The UN’s World Urbanization Prospects (WUP), perhaps the most comprehensive and widely cited measure of urbanization across the world, draws from a compilation of country-level population totals based on administrative definitions. A key weakness with this set is that since each country defines “urban” differently, it is difficult to accurately compare one country’s urbanization to another, as well as to estimate the urban population of a group of countries or the world itself. Recent work has provided more sophisticated ways to measure urban growth and expansion using both satellite map data and careful application of population data.

Eradicating household air pollution will pay for itself

Ernesto Sanchez-Triana's picture

© Isabelle Schäfer/World Bank

Globally 2.9 million people died from household air pollution in 2015, caused by cooking over foul, smoky fires from solid fuels such as wood, charcoal, coal, animal dung, and agricultural crop residues. Well over 99% of these deaths were in developing countries, making household air pollution one of their leading health risk factors.

Many women across the world spend their days and evenings cooking with these fuels. They know the fumes are sickening, which is why some cook in a separate outhouse or send the children to play while they cook. Sadly, these small actions cannot fully protect the young. As for the women themselves, they suffer incredible morbidity and mortality from household air pollution.

Three misconceptions in the way of better housing policies

Luis Triveno's picture
Also available in: 中文

Photo by Dominic Chavez / World Bank

​While the need for housing is widespread, individually people have different needs—depending on whether they are single, married, senior citizens, families with children, or members with disabilities. Despite the best of intentions of policymakers, "a roof overhead" remains an elusive goal for a large majority of the world’s people. Most households cannot afford even the cheapest house that fits their needs and qualifies as “decent,” and no government alone can close this gap with subsidies. Nor are we on track to build the 300 million new houses needed to close the housing gap by 2030.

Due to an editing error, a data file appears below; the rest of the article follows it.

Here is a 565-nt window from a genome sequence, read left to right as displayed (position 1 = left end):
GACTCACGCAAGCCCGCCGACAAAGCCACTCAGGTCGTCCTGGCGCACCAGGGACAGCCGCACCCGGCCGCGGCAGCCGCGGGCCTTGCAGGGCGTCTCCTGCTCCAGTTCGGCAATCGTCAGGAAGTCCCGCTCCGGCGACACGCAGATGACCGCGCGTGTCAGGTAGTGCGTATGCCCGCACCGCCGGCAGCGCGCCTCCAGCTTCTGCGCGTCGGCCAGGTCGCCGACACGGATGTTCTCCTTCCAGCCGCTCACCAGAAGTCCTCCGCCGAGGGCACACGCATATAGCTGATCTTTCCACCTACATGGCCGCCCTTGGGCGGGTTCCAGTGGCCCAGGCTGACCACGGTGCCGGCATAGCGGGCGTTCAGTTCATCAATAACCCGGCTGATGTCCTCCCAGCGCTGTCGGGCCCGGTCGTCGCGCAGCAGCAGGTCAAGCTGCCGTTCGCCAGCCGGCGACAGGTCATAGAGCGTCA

What’s missing? At least three misconceptions stand in the way of better housing policies: 
 

A Lifetime Approach To Preventing Violence In Latin America

Jorge Familiar's picture
A prevention program against crime and violence in Zacatecoluca, El Salvador, supports sporting activities for the children from this municipality. Photo: Victoria Ojea/World Bank

100 Days After Matthew, Seven Years After the ‘Quake’: Is Haiti More Resilient?

Mary Stokes's picture

The world’s third most affected country in terms of climatic events, Haiti seeks to better manage natural hazards to improve resilience


Haiti is highly vulnerable to natural hazards. Situated within the north Atlantic hurricane belt, andsat on top of the boundary between the Caribbean and North American plates, the risks are constant. However, this does not mean that disasters are inevitable.

The farmers, engineers, and health workers helping rebuild Haiti after Matthew

Mary Stokes's picture
We visited the most affected region to see how communities are recovering after the storm on October 4th, 2016.

Two months after Hurricane Matthew devastated the southern provinces of Haiti, rebuilding efforts are underway. In some areas, shiny new corrugated steel panels glimmer under the sun where the hurricane stripped away roofs.